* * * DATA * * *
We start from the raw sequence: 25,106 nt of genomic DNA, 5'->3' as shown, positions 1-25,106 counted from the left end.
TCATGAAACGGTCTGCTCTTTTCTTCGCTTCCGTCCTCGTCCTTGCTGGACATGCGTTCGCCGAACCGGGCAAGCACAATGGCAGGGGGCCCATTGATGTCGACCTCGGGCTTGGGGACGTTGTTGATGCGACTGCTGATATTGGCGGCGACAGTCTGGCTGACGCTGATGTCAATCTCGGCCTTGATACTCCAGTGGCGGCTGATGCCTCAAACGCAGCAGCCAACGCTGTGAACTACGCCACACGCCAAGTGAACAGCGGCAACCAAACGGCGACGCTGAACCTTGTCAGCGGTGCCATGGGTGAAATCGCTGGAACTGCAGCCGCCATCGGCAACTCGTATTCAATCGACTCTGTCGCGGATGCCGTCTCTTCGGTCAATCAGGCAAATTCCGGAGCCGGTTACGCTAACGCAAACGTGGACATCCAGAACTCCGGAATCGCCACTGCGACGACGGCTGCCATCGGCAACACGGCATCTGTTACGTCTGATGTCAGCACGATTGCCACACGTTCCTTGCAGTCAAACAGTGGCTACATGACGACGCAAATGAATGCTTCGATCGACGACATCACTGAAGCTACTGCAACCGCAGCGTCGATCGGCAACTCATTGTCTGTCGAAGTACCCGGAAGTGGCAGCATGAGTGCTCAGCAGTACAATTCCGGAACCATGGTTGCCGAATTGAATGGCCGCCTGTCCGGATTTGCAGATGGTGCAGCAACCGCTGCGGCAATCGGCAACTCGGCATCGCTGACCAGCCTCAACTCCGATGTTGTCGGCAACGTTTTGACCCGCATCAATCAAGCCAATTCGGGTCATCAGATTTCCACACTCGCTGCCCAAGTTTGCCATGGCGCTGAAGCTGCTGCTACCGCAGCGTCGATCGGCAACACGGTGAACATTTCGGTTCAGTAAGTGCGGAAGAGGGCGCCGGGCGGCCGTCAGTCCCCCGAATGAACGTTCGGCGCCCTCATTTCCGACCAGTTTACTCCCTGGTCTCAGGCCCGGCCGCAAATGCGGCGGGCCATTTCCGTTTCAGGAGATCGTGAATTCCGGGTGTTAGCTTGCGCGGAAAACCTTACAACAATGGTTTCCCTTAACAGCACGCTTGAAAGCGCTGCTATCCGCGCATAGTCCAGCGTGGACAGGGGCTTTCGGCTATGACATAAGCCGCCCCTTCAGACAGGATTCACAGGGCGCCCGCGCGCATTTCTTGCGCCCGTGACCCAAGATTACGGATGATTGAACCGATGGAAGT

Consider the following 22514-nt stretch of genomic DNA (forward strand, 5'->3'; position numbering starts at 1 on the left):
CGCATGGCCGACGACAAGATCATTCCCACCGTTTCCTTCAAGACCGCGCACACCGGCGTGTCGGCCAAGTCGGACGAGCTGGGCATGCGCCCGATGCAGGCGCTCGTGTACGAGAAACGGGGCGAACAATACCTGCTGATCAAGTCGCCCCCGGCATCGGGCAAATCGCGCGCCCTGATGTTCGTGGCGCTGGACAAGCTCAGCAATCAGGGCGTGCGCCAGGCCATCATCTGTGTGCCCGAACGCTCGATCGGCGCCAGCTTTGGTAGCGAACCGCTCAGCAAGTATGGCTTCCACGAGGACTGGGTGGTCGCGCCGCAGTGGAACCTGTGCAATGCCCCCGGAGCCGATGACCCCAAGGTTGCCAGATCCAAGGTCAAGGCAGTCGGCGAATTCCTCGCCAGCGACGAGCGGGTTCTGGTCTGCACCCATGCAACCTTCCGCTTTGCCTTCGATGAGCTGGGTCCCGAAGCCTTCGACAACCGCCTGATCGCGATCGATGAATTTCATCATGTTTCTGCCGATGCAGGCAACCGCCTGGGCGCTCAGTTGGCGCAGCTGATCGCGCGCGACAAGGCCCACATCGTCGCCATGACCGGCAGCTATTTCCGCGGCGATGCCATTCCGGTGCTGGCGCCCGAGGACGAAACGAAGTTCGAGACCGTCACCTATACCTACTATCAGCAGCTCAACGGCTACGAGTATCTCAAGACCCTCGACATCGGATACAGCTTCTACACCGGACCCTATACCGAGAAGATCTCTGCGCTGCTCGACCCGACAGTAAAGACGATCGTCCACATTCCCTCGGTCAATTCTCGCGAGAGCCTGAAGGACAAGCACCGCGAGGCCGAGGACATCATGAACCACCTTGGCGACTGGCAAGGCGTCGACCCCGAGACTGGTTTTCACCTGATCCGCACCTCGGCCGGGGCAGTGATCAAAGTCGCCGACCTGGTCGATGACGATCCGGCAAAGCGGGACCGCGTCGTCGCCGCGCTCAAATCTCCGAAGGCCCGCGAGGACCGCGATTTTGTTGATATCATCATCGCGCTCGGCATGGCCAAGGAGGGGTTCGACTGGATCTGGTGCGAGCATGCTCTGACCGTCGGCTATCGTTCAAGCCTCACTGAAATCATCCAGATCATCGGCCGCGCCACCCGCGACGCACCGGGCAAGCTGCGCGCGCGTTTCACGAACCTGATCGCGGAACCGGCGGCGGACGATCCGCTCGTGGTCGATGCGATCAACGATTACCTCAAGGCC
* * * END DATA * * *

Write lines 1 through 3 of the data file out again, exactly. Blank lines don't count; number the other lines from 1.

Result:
We start from the raw sequence: 25,106 nt of genomic DNA, 5'->3' as shown, positions 1-25,106 counted from the left end.
TCATGAAACGGTCTGCTCTTTTCTTCGCTTCCGTCCTCGTCCTTGCTGGACATGCGTTCGCCGAACCGGGCAAGCACAATGGCAGGGGGCCCATTGATGTCGACCTCGGGCTTGGGGACGTTGTTGATGCGACTGCTGATATTGGCGGCGACAGTCTGGCTGACGCTGATGTCAATCTCGGCCTTGATACTCCAGTGGCGGCTGATGCCTCAAACGCAGCAGCCAACGCTGTGAACTACGCCACACGCCAAGTGAACAGCGGCAACCAAACGGCGACGCTGAACCTTGTCAGCGGTGCCATGGGTGAAATCGCTGGAACTGCAGCCGCCATCGGCAACTCGTATTCAATCGACTCTGTCGCGGATGCCGTCTCTTCGGTCAATCAGGCAAATTCCGGAGCCGGTTACGCTAACGCAAACGTGGACATCCAGAACTCCGGAATCGCCACTGCGACGACGGCTGCCATCGGCAACACGGCATCTGTTACGTCTGATGTCAGCACGATTGCCACACGTTCCTTGCAGTCAAACAGTGGCTACATGACGACGCAAATGAATGCTTCGATCGACGACATCACTGAAGCTACTGCAACCGCAGCGTCGATCGGCAACTCATTGTCTGTCGAAGTACCCGGAAGTGGCAGCATGAGTGCTCAGCAGTACAATTCCGGAACCATGGTTGCCGAATTGAATGGCCGCCTGTCCGGATTTGCAGATGGTGCAGCAACCGCTGCGGCAATCGGCAACTCGGCATCGCTGACCAGCCTCAACTCCGATGTTGTCGGCAACGTTTTGACCCGCATCAATCAAGCCAATTCGGGTCATCAGATTTCCACACTCGCTGCCCAAGTTTGCCATGGCGCTGAAGCTGCTGCTACCGCAGCGTCGATCGGCAACACGGTGAACATTTCGGTTCAGTAAGTGCGGAAGAGGGCGCCGGGCGGCCGTCAGTCCCCCGAATGAACGTTCGGCGCCCTCATTTCCGACCAGTTTACTCCCTGGTCTCAGGCCCGGCCGCAAATGCGGCGGGCCATTTCCGTTTCAGGAGATCGTGAATTCCGGGTGTTAGCTTGCGCGGAAAACCTTACAACAATGGTTTCCCTTAACAGCACGCTTGAAAGCGCTGCTATCCGCGCATAGTCCAGCGTGGACAGGGGCTTTCGGCTATGACATAAGCCGCCCCTTCAGACAGGATTCACAGGGCGCCCGCGCGCATTTCTTGCGCCCGTGACCCAAGATTACGGATGATTGAACCGATGGAAGT

Consider the following 22514-nt stretch of genomic DNA (forward strand, 5'->3'; position numbering starts at 1 on the left):